A couple of years ago we took my grandson, then 8, to visit the mine and I can not tell you the derision he was met with at Show and Tell when he announced he had spent the weekend at the family gold mine.

As I mentioned earlier my cousin has a massive amount of documentation which he is always willing to show and share.


Thank you.

Yes I am in Melbourne, we have an apartment on St Kilda Road just opposite Wesley.

My list shows Mr Russell aged 36, his wife Cath at 32, a child 10, and June Russell aged 2

I would be interested in any documentation that your cousin may care to share, so we might add it to material about RC on my AHOY website.

Best wishes,


Some details you may be interested in about Orungul.

LOCATION: Barwon Heads (VIC)
MAX DEPTH: 8 MetresAVG DEPTH: 5 Metres


Look for the boilers of the wreck at low tide. Swim
straight for


Length in m 118.90248
Beam in m 16.82496
Draft in m 8.56488
Engine specification:
Two turbines geared to one shaft, 4 boilers fitted to burn
oil, rated 13
knots. Lloyds Machinery Certificate LMC & TSE- 6/1927,

This can be a boat dive and can be a shore dive. It is
easier of course if
it is a boat dive, but due to to the location it is only a
couple of days a
year a boat can get safely amongst the reef and wreck to
drop and retrieve
divers so mostly better done as a shore dive by the fit
and agile.

This wreck is modern by todays standards and was wrecked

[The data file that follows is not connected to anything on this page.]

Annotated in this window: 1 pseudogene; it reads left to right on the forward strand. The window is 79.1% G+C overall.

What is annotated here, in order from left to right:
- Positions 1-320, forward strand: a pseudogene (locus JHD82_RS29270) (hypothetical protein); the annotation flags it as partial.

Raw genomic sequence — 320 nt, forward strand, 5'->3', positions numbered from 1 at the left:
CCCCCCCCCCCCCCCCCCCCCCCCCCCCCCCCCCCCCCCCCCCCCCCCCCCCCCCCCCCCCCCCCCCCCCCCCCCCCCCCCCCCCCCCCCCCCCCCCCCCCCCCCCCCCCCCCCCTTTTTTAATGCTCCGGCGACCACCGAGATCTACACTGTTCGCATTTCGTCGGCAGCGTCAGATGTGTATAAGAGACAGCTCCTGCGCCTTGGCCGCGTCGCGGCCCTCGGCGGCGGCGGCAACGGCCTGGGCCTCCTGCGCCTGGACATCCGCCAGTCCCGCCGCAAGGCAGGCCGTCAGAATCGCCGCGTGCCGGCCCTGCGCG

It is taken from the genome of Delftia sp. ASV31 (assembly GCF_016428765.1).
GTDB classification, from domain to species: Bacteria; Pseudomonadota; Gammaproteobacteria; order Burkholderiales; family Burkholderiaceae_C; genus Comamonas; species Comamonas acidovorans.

around 1940. The
ships captain mistook the lights of Barwon Heads for those
of Port Phillip
(War time lights were masked and difficult to read we are
told) and was
trying to sail his ship up the river. Anyway it didn't fit
up the river and
ground to a halt on a reef. It should have been refloated
and salvaged
except for the fire that broke out on her a couple of days
later and almost
all of her cargo was lost or thrown overboard in an
attempt to save it. The
lightened load (e.g. Cargo gone) allowed the ship to drag
further onto the
reef and
Made any further attempts to salvage her fruitless.

During the war Whelan the Wrecker had a demolition crew on
board salvaging
what ever they thought they could coz they had the rights
to the wreck when
early one morning the men on board were woken by the RAAF
straffing the
wreck for practice. The men quickly jumped overboard and
swam ashore with
out any loss of life or damage.

War time etc there was no big enquiry into it but could
you imagine that
happening today.

Well the seas have been extremely hard on this wreck and
knocked the be
Jesus out of the hull and not a lot exists other than the
boilers and a
section of the lower hull. There is extremely good
fossicking in this area
and a Cray or two can almost always be found.

Regretably there are next to no abalone left on her these
days as it is too
accessible to those on surf boards and the like and she is
pretty much
stripped clean as soon as people find an abolone there.

It is a good safe dive and one that we often degass on on
our return from
something deeper.

If approaching this wreck from the Bluff side (Barwon
Heads) be mindful of
the tides and water movement not to overlook the boats
that might be coming
out of the river. If swam to from the other side then
there is the surf to
contend with. Which one of the two evils is the worst is
hard to say.